Film and TV

How South Park's Trey Parker and Matt Stone Can Make You Immortal for $10

Trey Parker showing his Colorado pride in a video promoting a new South Park contest.
Trey Parker showing his Colorado pride in a video promoting a new South Park contest. YouTube
Colorado-bred South Park creators Trey Parker and Matt Stone are offering fans of the Comedy Central staple what Parker describes in a new video on view below as "eternal life" for as little as $10. Specifically, folks who donate at least a sawbuck to the charity NEXT for Autism will be entered into a contest to have a character based on them be drawn into the show as one of the townspeople that have appeared in the background of scenes for more than twenty years.

Westword has had a long and proud relationship with Parker and Stone, having published one of the first interviews with the pair four years before South Park's debut. "The Ultimate in Sound Bites," which first appeared in our April 21, 1993, issue caught Parker and Stone while they were University of Colorado Boulder film students trying to raise money to complete their first film, then called Alferd Packer: The Musical; better known as Cannibal: The Musical, it was ultimately released in 1996.

The twosome stopped by our former offices alongside cohorts Jason McHugh and Ian Hardin and proved to be just as joyfully anarchic as their subsequent reputation would suggest — particularly Parker, who was just 23 at the time but already had a finely tuned sensibility for bad taste.

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Trey Parker and Matt Stone during a visit to Denver in 2012.
Photo by Kelsey Whipple
Rather than trying to make a historically accurate film about Packer, who was convicted of killing and eating five men he’d been hired to guide through the Colorado mountains during the winter of 1874, Parker noted at the time that his story combined cannibalism and musical comedy. “It’s an ironic contradiction,” he said. “One minute, people are singing a song, and the next, it’s really violent and disgusting."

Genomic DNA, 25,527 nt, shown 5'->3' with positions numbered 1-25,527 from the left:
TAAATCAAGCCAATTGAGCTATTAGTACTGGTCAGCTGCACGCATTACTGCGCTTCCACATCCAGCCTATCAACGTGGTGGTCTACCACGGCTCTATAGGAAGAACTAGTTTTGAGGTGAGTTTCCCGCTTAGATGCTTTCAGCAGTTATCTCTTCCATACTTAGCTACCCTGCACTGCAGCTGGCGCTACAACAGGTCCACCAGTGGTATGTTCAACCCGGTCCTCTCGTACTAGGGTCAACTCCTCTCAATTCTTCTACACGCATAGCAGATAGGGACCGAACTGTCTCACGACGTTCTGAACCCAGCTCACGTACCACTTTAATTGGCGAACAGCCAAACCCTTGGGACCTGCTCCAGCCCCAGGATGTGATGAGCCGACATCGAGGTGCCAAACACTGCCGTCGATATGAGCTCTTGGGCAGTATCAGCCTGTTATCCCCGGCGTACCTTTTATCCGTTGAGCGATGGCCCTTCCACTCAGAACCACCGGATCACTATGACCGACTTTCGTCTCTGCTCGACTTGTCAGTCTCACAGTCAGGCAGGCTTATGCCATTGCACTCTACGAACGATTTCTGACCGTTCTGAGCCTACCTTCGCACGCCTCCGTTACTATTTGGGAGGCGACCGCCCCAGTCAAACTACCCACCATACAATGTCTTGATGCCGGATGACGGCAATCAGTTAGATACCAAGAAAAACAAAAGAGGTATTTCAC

From such juxtapositions are legends born.

Nearly twenty years later, Parker and Stone joined us again while in Denver to launch their Tony-winning musical The Book of Mormon's Colorado debut. During the chat, Parker, who was born in Conifer, proudly rocked a Denver Broncos T-shirt , as seen above — and he sports more Broncos gear during the NEXT for Autism video.

Here it is:

The specifics of the contest are outlined on an page headlined "Get Drawn Into an Episode of South Park and Meet Trey Parker and Matt Stone." The text notes that you "YOU WILL: Be immortalized in an episode of South Park and get drawn into the show as one of the townspeople; meet the show’s hilarious creators, Trey Parker and Matt Stone; visit the South Park studio, grab lunch and see how the show comes together; get flown out to LA and put up in a 4-star hotel (and you can bring a friend!)."

The minimum donation to enter is $10, and larger amounts are encouraged with assorted gift offers. Some of them are already sold out, including storyboard art, signed scripts, a collector's-edition video game and an outgoing voicemail recording by either Butters or Kenny — damn it! But at this writing, digital thank-you cards, South Park T-shirts and signed skateboards and snowboards are still available — and for just $20,000, you'll get the opportunity to be drawn into a photo of the program's iconic bus stop alongside the main characters.

Click here to get all the details.

In the meantime, here's to Parker for continuing to support the Broncos despite the team having the worst season in recent memory. That's an impressive example of Colorado pride.
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Michael Roberts has written for Westword since October 1990, serving stints as music editor and media columnist. He currently covers everything from breaking news and politics to sports and stories that defy categorization.
Contact: Michael Roberts